The Black Heart Procession: Three

Erik Gamlem

The Black Heart Procession


Label: Touch And Go
US Release Date: 2000-09-05

The closest I ever got to walking the edge of a horrible drunken loneliness was from listening to the Nick Cave song "I Let Love In" when I was about 17 or so. One night, when I put on this Black Heart Procession album after a particularly long workday, I was taken back to that moment, song after song. See, the reason I survived the horrible sadness, misery and loneliness of the great Nick Cave was because the next track on the album "Thirsty Dog" was a racket of anger and loud guitars a la Blixa Bargeld.

But, see, the Black Heart Procession doesn't bring you out of the trenches of the misery they project. The worst part about that is too, that they want you to think it's a self-inflicted kind of sorrow, but it's not. No, I am convinced that it is the music. The music is beautiful.

When guitar lines can be literally anything under the sun, that is great musicianship. On "Guess I'll Forget You," the guitars are lonely. Each note sustained to pull at your emotional strings, and perfectly accentuating the carefully and sorrowful vocal line. The humming of organ in the middle ground becomes more haunting by the addition of the light time keeping of a lonely snare. Throw in a bit of echo on the percussion and you are ready to turn inside yourself forever.

I don't recommend this record for the broken-hearted or the lonely or the chronically depressed. The seemingly never ending opening of "Once Said at the Fires" is enough to make even a seemingly happy person want to do themselves in. The somber and softly sung lyrics sneak into the picture and tears will begin to swell in your eyes.

It doesn't matter what a person is moved to create. Weather it is happiness or sorrow that a musician finds as their creative muse, when the art is created with such a powerful will then something worth while has been brought into the world. The Black Heart Procession has mastered their muse and they continue to weave a never ending web of beautiful sorrow.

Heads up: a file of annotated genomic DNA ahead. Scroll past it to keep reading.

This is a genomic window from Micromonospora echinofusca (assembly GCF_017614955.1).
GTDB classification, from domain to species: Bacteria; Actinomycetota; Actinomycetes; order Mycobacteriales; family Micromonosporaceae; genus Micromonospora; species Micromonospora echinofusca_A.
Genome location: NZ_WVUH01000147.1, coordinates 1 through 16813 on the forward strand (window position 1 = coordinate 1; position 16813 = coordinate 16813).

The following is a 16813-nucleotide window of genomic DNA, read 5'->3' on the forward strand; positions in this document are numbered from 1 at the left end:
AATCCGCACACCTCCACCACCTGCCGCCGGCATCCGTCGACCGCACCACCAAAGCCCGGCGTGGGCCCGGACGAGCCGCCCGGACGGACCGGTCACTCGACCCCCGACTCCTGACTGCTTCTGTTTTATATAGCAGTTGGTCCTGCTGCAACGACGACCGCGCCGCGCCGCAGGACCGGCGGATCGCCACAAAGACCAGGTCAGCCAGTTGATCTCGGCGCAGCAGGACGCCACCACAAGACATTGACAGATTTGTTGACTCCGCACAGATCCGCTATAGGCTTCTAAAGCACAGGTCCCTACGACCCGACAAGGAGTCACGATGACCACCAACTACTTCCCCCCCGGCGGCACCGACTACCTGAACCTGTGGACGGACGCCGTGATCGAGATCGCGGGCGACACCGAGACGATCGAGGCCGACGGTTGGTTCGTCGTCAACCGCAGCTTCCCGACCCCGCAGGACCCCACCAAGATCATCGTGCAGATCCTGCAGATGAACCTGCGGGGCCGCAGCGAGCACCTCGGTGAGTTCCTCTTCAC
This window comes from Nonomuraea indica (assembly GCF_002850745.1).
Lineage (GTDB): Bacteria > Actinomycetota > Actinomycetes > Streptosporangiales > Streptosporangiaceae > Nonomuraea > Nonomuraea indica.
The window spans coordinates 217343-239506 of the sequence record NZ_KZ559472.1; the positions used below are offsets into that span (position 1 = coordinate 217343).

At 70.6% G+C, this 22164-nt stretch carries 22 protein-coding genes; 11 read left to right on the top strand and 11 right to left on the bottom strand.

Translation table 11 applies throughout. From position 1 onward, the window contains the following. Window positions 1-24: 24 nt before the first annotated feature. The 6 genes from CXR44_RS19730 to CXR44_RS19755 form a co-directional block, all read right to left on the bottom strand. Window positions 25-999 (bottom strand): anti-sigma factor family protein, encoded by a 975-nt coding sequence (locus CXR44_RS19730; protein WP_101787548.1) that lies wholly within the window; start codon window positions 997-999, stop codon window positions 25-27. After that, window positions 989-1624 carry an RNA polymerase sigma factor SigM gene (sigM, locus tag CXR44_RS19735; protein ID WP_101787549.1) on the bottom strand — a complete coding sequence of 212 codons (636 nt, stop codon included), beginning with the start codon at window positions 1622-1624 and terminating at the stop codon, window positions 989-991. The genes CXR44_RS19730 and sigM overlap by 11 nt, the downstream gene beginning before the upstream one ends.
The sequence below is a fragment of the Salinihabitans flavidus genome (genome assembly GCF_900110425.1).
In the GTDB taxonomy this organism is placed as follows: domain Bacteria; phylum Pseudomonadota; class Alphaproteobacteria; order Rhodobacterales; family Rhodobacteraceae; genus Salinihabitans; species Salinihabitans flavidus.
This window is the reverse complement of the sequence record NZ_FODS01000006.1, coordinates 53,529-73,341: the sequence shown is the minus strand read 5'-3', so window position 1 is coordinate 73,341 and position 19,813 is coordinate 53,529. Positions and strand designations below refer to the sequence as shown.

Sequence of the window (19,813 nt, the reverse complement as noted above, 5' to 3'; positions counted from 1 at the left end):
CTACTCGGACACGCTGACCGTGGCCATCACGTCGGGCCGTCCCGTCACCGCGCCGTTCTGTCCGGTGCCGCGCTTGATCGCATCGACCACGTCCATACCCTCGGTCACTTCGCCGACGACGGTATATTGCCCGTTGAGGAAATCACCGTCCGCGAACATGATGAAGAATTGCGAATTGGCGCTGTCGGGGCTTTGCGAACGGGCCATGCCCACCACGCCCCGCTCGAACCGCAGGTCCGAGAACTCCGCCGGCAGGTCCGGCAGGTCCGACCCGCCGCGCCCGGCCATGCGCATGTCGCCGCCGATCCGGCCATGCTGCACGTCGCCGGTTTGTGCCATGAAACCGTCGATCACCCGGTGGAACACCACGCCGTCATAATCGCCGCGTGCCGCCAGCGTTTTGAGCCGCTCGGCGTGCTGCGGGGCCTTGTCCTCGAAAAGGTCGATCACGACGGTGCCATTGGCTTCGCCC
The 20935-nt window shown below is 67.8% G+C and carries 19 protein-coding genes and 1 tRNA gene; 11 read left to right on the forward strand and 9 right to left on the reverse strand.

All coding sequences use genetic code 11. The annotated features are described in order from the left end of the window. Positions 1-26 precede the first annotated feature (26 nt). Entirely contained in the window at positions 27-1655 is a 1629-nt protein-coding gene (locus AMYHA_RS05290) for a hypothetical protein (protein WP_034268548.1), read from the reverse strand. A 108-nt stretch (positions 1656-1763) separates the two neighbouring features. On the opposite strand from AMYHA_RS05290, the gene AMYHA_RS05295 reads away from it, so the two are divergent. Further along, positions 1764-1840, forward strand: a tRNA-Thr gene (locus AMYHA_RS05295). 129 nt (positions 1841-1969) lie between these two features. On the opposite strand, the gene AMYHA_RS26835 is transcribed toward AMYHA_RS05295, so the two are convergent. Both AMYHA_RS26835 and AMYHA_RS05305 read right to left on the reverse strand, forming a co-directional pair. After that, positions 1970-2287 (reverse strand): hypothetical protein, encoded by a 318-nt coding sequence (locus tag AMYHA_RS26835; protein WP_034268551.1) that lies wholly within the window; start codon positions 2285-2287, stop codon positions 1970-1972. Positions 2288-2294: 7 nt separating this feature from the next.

To be a migrant worker in America is to relearn the basic skills of living. Imagine doing that in your 60s and 70s, when you thought you'd be retired.

Nomadland: Surviving America in the Twenty-First Century

Publisher: W. W. Norton
Author: Jessica Bruder
Publication date: 2017-09

There's been much hand-wringing over the state of the American economy in recent years. After the 2008 financial crisis upended middle-class families, we now live with regular media reports of recovery and growth -- as well as rising inequality and decreased social mobility. We ponder what kind of future we're creating for our children, while generally failing to consider who has already fallen between the gaps.

Keep reading... Show less

Very few of their peers surpass Eurythmics in terms of artistic vision, musicianship, songwriting, and creative audacity. This is the history of the seminal new wave group

The Rock and Roll Hall of Fame nominating committee's yearly announcement of the latest batch of potential inductees always generates the same reaction: a combination of sputtering outrage by fans of those deserving artists who've been shunned, and jubilation by fans of those who made the cut. The annual debate over the list of nominees is as inevitable as the announcement itself.